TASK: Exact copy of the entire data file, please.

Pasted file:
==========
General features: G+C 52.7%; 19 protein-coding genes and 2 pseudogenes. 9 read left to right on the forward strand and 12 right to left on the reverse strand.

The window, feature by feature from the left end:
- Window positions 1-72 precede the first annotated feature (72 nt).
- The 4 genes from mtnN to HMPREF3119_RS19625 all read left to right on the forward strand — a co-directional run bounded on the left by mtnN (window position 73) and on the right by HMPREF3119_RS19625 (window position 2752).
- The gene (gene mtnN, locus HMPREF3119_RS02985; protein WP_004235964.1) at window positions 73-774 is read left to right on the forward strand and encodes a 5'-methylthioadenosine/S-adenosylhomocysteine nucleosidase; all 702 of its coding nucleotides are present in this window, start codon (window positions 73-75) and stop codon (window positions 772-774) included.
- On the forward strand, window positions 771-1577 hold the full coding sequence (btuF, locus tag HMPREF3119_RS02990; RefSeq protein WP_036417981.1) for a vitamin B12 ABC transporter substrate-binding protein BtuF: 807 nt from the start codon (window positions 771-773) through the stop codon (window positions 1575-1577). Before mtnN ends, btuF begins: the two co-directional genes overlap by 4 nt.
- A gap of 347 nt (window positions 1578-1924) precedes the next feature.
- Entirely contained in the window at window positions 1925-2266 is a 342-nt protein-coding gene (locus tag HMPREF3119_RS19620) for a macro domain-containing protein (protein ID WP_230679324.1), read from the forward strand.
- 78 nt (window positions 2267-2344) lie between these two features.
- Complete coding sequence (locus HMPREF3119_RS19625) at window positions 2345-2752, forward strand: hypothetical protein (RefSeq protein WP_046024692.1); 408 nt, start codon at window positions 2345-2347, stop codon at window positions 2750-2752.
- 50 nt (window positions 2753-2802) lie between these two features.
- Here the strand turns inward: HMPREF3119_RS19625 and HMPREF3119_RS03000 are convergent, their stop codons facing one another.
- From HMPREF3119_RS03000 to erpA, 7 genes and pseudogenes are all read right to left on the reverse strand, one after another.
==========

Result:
General features: G+C 52.7%; 19 protein-coding genes and 2 pseudogenes. 9 read left to right on the forward strand and 12 right to left on the reverse strand.

The window, feature by feature from the left end:
- Window positions 1-72 precede the first annotated feature (72 nt).
- The 4 genes from mtnN to HMPREF3119_RS19625 all read left to right on the forward strand — a co-directional run bounded on the left by mtnN (window position 73) and on the right by HMPREF3119_RS19625 (window position 2752).
- The gene (gene mtnN, locus HMPREF3119_RS02985; protein WP_004235964.1) at window positions 73-774 is read left to right on the forward strand and encodes a 5'-methylthioadenosine/S-adenosylhomocysteine nucleosidase; all 702 of its coding nucleotides are present in this window, start codon (window positions 73-75) and stop codon (window positions 772-774) included.
- On the forward strand, window positions 771-1577 hold the full coding sequence (btuF, locus tag HMPREF3119_RS02990; RefSeq protein WP_036417981.1) for a vitamin B12 ABC transporter substrate-binding protein BtuF: 807 nt from the start codon (window positions 771-773) through the stop codon (window positions 1575-1577). Before mtnN ends, btuF begins: the two co-directional genes overlap by 4 nt.
- A gap of 347 nt (window positions 1578-1924) precedes the next feature.
- Entirely contained in the window at window positions 1925-2266 is a 342-nt protein-coding gene (locus tag HMPREF3119_RS19620) for a macro domain-containing protein (protein ID WP_230679324.1), read from the forward strand.
- 78 nt (window positions 2267-2344) lie between these two features.
- Complete coding sequence (locus HMPREF3119_RS19625) at window positions 2345-2752, forward strand: hypothetical protein (RefSeq protein WP_046024692.1); 408 nt, start codon at window positions 2345-2347, stop codon at window positions 2750-2752.
- 50 nt (window positions 2753-2802) lie between these two features.
- Here the strand turns inward: HMPREF3119_RS19625 and HMPREF3119_RS03000 are convergent, their stop codons facing one another.
- From HMPREF3119_RS03000 to erpA, 7 genes and pseudogenes are all read right to left on the reverse strand, one after another.